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I have an embedded device with wdlinux (White Dwarf 2.0). I can access this linux using ssh or ftp.

Yesterday I performed updatedb 1>/dev/null 2>/dev/null manually. (It will be performed as cronjob everyday morning). Today the linux system behaves strangely:

  1. the command ls list no files any more. (If I log in using ftp, I can see all files)
  2. The command netstat shows nothing as well.

I just executed updatedb without any arguments again. After that ls worked one time and then does not work again.

I am now totally confused. Any hints are appreciated.

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migrated from Jul 16 '09 at 8:32

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When "ls" doesn't work (exits without any output I assume), what does "pwd" show? Have you tried giving "ls" a file, that you know is there, as argument? – Inshalla Jul 16 '09 at 8:22
Try cd / followed by echo * . – kmarsh Jul 16 '09 at 12:24
up vote 3 down vote accepted

updatedb is not related to ls. It is used for locate. Check for where is ls located using command

which ls


type ls

Which ls should tell you it is in '/bin/ls' and the alias for ls command if it exists. Try dir command if it is present on that Linux. Just to see if someone messed up ls to create some kind of backdoor or ls executable is corrupted. dir might still be working perfectly. If dir is not there or gives strange output, I would suggest running fsck on the filesystem.

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Executing /bin/ls might work, if there is an alias for it.. – Dentrasi Jul 19 '09 at 10:00
Agreed, If it is problem with bad alias then executing ls with full path '/bin/ls' might work. – Saurabh Barjatiya Jul 20 '09 at 12:44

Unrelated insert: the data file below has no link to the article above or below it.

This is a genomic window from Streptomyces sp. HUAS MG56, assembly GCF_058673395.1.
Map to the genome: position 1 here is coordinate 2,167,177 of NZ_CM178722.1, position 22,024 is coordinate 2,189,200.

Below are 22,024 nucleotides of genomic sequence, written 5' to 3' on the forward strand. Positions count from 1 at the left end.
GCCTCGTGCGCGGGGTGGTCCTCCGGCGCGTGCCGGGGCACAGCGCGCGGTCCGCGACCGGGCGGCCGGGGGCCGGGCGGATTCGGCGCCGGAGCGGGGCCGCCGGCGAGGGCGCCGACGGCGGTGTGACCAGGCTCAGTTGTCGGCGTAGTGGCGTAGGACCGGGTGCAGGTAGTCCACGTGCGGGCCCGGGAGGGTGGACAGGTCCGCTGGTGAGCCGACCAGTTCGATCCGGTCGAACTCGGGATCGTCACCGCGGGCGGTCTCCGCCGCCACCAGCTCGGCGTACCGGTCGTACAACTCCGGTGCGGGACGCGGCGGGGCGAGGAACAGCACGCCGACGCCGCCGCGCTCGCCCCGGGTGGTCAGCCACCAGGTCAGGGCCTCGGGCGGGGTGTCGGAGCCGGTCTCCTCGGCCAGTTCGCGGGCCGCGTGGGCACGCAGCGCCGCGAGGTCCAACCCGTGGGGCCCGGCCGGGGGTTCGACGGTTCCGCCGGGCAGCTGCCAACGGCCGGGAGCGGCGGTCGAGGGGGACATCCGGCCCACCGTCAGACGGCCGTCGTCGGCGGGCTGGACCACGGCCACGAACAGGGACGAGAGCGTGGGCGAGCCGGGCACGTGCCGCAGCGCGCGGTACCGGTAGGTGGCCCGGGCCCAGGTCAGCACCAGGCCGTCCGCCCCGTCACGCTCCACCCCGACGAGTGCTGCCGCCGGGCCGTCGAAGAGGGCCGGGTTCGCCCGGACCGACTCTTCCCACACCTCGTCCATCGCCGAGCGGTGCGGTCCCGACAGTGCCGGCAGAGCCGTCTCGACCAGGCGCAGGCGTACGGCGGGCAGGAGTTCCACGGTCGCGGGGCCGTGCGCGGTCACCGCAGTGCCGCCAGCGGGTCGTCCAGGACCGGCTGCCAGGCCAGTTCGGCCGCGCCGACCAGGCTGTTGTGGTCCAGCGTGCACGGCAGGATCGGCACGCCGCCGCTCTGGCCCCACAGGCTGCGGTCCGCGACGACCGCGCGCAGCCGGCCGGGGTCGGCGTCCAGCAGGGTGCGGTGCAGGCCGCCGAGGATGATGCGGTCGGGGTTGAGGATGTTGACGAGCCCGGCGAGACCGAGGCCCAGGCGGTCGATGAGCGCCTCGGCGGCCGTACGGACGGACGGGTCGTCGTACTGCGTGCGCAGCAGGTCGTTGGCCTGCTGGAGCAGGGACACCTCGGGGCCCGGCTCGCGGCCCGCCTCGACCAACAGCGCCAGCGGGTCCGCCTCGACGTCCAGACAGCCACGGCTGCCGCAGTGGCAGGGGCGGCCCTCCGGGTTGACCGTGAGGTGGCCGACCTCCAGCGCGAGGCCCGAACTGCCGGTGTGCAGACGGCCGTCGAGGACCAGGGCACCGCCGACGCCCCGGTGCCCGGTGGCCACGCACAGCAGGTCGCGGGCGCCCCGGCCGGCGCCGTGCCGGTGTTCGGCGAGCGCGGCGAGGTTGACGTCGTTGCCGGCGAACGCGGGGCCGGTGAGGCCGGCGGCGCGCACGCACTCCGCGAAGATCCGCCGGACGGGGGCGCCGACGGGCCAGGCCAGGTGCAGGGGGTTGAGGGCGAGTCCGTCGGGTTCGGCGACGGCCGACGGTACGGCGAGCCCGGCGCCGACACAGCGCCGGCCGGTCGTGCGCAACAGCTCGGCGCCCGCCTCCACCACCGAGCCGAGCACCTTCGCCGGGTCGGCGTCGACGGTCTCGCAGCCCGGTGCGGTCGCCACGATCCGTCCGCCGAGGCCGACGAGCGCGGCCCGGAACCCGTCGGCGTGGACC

Are they hidden files? If so try:

ls -la
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If your version was correct, the ftp command would not display it without an extra option. FTP clients normally hide hidden files per default. – please delete me Jul 16 '09 at 8:26
@guerda - With some FTP servers, the behaviour can also be configured on the server side. For example proftpd with ListOptions "-a" will list hidden files by default (See: – StackKrish Jul 16 '09 at 9:42
StackKrish: K, haven't said anything. :) – please delete me Jul 16 '09 at 11:26

Any chance your machine has been hacked? It's a bit blatant, but I've seen attacks that disable things like netstat to hide themselves.

Do you have disk space free? (df -h)

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You did not mention what file system you are using.

If the current directory disappears "ls" will show nothing. For example:

$ mkdir tmp
$ cd tmp
$ cp /etc/passwd /etc/group .
$ ls
passwd group

$ rm -rf  $(pwd)
$ ls
$ mkdir $(pwd); cp /etc/passwd /etc/group $(pwd)
$ ls
$ ls $(pwd)
passwd group
$ ls -lid . $(pwd)
(show different inodes)
$ cd $(pwd)
$ ls
passwd group

For netstat to succeed, I believe you need to have /proc mounted.

Is there some strange side effect in the way you run the updatedb? If this is reproducible, maybe you would like to run updatedb without discarding the output, especially stderr, to see if you see something interesting?

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Run find and see if it shows anything. If it does then something is wrong with your ls.

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Compare the result of the following command if ls works and if not:

which ls

If the output change, something is very wrong with your system. If the output is the same, propably the file permissions are wrong.

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Suspend this answer for now... I am trying to figure out what this implies.
Arjan makes a correct comment, you should hit a 'command not found' error if path resolution fails.

Many times embedded linuxes do not come with a proper environment setting and you could be running without any PATH references. First thing to do should be,

echo $PATH

if that does not show anything (which is what i suspect), you need to set up path properly before any command outside the shell (echo is part of the shell) will work.

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I'd say that "ls list no files any more" indicates that the command is executed without any output? So, I guess there's no "command not found" but empty output. – Arjan Jul 19 '09 at 10:48
@Arjan, I think, I did not read the question quite well... – nik Jul 19 '09 at 11:34

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